At the conference (Source: qdnd.com.vn)

Hanoi (VNA) – The Ministry of Health and the World Health Organisation on September 12 held a conference to discuss the relation between non-communicable diseases (NCD) and sustainable development of Vietnam, which drew 150 Vietnamese and foreign delegates.

According to Deputy Minister of Health Nguyen Thanh Long, Vietnam is facing a growing burden of fatalities from NCDs, primarily cardiovascular diseases, cancers, diabetes and chronic respiratory diseases, which accounted for 73 percent of the total deaths.

Meanwhile, NCDs are also the reason behind 40 percent of deaths among under-70-year-old people, he added, attributing the fact to the unhealthy lifestyle of the majority of Vietnamese people.

The latest survey on NCD risk factors by the Health Ministry’s Preventive Medicine Department on nearly 3,800 people aged between 18 and 69 years in Vietnam in 2015 revealed that 43.8 percent of the country’s adult population consume alcohol.

More than 77 percent of adult males and 11 percent of women said that they had consumed at least six units of alcohol in the previous 30 days. More than 44 percent of men and 1.2 percent of women said that they had engaged in heavy episodic drinking.

The survey found that the general smoking rate among Vietnamese aged 15 years and above was 22.5 percent. The percentage of males who currently smoke tobacco was very high at 45.3 percent, while female smoking was at 1.1 percent.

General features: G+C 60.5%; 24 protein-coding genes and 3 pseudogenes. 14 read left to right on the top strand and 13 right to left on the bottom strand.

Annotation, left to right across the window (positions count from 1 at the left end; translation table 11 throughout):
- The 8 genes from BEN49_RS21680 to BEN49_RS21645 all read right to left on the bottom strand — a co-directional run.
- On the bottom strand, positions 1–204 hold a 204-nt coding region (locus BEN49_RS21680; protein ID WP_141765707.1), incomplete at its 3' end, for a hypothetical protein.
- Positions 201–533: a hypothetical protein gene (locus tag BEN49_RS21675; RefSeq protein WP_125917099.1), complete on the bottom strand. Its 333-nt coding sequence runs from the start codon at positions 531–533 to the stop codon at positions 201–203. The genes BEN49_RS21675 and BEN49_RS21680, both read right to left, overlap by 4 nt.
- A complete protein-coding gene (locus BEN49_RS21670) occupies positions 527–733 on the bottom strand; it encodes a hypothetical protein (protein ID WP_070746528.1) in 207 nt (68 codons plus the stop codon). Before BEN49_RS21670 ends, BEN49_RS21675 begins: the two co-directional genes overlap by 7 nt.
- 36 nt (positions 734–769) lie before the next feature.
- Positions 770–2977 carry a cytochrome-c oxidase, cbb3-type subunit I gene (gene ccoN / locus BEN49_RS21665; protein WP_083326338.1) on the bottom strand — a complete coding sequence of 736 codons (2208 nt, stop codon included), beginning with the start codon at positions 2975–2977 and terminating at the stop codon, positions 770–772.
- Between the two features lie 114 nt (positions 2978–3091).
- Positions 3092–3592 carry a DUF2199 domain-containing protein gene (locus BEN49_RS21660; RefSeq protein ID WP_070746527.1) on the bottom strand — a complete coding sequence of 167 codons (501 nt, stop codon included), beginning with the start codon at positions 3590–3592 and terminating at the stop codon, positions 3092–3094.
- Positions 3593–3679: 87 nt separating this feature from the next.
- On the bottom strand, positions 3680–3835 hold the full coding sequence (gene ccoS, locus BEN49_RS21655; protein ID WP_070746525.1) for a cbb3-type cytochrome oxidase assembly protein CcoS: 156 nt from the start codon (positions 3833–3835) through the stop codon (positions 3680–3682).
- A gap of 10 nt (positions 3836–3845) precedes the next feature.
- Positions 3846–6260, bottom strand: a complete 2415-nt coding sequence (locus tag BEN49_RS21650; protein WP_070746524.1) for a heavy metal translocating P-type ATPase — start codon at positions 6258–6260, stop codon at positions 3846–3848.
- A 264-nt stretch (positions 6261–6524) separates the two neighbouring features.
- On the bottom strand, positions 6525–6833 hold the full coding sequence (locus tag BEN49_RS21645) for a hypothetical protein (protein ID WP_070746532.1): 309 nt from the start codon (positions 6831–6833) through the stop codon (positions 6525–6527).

Overweight and obesity rate was 15.6 percent in Vietnam. Vietnamese on average consumed 9.4 grams of salt daily, nearly double the WHO recommendation level of below 5 grams of salt daily, the survey said.

It added that nearly one third, or 28.1 percent, of Vietnamese people did not participate in physical exercise. As a result, nearly 19 percent of Vietnamese people had high blood pressure problems. The rate was higher in males at 23.1 percent and 14.9 percent in females.

Long pointed to inadequate investment in the control of NCD in Vietnam, proposing that the country should strengthen cooperation among ministries and sectors, while increasing preventive services and forming health promotion fund to provide sustainable resources for NCD control and prevention.

Speaking at the event, UN Resident Coordinator in Vietnam Pratiba Mehta said that while Vietnam has gained great achievements in fulfilling Millennium Development Goals, especially in lengthening people’s longevity,
the country is facing challenges in NCD, which requires the country to make inter-sectoral efforts as well as measures to control and supervise the diseases.-VNA